After descending from the clouds, the glider slides below the surface of the water to emerge in an underwater hangar. DNEG built this interior to match the concept art and the physical set build of concrete submarine bays in the foreground, and extended these into the background. Because Safin’s headquarters was located in a World War 2 military base, this interior has a grim, abandoned look designed by CG Build Supervisor James Benson, who oversaw the asset build work for the film, including the C-17 carrier.
The island setting was a custom blend of a real location – Kalsoy in the Faroe Islands – and CG alterations to match the film’s story and action. Joel went out to help supervise the helicopter and boat photography and a major scanning effort to capture the island. LIDAR Lounge, working with DFX supervisor Dan Pastore, scanned and photographed Kalsoy, which is a long, thin island with steep cliffs along the western edge. This data and imagery was used to support re-building the whole island, including the coastline, in order to add infrastructure matching the story points. They manipulated certain aspects of the geography and shortened the island.
The concepts for the location were extensive and needed to visualise the story behind Safin’s nanobot propagation activity there – a Zen garden, poison algae cultivation, the factory, laboratory, silos and port infrastructure, and mixed use buildings. In some cases they could patch in what already existed in the photography and scans, but at times they needed to produce all-digital shots.
The dramatic scenes featuring Bond as he climbs the factory tower as the end approaches were also DNEG’s work. “The sequence was based as far as possible on the 2nd unit plates, which needed detailed attention to the sunset lighting,” Joel said. “Linus Sandgren, the director of photography, had chosen and graded the ones he wanted to use from a large number of plates, and the team aimed to match the distinctive sunset look. The elements of Bond himself had been shot on a green screen stage.”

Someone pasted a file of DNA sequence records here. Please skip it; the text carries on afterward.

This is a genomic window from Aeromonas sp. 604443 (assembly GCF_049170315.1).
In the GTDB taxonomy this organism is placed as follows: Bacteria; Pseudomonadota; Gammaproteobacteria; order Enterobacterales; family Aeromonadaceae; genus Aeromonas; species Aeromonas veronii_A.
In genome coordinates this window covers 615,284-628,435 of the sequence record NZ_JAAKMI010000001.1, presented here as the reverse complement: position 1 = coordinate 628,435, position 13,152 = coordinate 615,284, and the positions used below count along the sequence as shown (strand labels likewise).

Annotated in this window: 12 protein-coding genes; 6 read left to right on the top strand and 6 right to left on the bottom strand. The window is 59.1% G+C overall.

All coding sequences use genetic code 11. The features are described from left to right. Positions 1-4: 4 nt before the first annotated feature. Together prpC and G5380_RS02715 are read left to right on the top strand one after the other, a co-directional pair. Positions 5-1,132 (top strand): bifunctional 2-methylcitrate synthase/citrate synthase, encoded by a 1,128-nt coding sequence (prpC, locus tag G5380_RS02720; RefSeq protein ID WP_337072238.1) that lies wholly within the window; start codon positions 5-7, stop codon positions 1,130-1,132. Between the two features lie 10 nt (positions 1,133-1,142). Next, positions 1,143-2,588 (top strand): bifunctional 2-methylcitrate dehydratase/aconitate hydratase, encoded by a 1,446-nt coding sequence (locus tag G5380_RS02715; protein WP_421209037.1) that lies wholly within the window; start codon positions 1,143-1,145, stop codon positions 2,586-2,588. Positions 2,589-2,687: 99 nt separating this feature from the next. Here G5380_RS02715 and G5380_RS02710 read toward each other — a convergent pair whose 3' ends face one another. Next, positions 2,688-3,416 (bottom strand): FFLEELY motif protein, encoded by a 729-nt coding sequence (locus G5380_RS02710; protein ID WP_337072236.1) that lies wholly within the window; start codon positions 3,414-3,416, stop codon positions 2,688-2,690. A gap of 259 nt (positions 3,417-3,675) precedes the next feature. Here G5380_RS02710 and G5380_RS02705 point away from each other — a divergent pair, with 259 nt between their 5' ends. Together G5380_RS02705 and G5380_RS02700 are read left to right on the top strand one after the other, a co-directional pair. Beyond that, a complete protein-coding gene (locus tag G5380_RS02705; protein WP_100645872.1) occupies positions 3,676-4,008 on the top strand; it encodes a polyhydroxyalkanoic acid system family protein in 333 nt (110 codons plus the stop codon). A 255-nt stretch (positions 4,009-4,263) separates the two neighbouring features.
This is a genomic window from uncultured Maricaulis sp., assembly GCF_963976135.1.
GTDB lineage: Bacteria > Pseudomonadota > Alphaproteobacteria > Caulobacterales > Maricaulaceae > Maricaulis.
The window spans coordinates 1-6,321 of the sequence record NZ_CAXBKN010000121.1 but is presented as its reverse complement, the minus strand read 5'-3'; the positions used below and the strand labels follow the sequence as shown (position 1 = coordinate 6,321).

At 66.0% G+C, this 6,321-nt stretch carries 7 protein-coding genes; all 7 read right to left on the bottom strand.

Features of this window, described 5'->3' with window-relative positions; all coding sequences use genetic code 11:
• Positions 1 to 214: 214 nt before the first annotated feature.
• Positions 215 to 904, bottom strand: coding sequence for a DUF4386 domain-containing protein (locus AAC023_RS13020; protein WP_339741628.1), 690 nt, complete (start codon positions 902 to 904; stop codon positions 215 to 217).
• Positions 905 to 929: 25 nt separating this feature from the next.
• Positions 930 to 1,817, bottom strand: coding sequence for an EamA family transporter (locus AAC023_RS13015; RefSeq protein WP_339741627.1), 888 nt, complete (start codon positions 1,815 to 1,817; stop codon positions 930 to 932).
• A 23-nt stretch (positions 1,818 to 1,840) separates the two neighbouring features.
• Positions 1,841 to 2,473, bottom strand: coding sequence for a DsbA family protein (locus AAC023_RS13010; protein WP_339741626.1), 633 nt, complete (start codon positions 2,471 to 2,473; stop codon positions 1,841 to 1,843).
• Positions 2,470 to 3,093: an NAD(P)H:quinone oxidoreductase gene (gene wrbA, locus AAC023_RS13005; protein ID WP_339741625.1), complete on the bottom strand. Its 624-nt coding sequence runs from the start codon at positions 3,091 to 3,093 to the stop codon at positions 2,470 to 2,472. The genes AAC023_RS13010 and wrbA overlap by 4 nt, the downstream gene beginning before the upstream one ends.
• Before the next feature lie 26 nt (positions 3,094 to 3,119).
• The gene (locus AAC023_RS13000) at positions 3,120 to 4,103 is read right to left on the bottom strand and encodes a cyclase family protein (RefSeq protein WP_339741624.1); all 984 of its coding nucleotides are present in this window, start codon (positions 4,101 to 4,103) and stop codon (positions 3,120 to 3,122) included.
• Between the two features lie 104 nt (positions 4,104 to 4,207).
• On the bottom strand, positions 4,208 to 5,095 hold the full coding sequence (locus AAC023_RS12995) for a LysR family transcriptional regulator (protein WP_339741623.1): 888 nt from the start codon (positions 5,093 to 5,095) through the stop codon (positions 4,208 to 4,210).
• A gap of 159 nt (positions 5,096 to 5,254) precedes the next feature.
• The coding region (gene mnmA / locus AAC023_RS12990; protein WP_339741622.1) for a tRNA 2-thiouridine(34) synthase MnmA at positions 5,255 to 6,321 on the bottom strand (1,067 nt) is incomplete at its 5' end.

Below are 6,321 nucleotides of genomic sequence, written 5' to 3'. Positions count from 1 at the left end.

Framestore and ILM had looked after the interiors at locations on the island but when Bond climbs up into the tower to trigger the mass destruction of the factory and laboratory, DNEG took over and then worked on the massive explosions that follow.
“Our work was based on huge practical explosions that SFX Supervisor Chris Corbould had set up on Salisbury Plain in England, using bunker buster munitions of a type designed for deep underground targets like bunkers,” said Joel. “Some of those resulting explosions could be used as elements, but served mainly as a guide for the desired scale and look of the CG elements we would need to create in order to communicate the realism and magnitude of the explosions on the island.
“The director’s vision was for the destruction to occur in three main explosive hits before Bond is engulfed in the incendiary fire and the camera cuts to a wide shot. Legibility within the explosions was important to convey the message that the island was obliterated, the laboratory destroyed and nothing could have survived.”
Designing the Houdini simulations involved attention to timing, scale and impact. The team also had to be conscious of how they would look in shots looking out across the silos. The speed of the smoke had to be carefully defined to sell impact as well as drama. At the same time, Compositing Supervisor David Scott and his team continued to control the lighting and look of the sunset to match the DP’s graded plates. www.dneg.com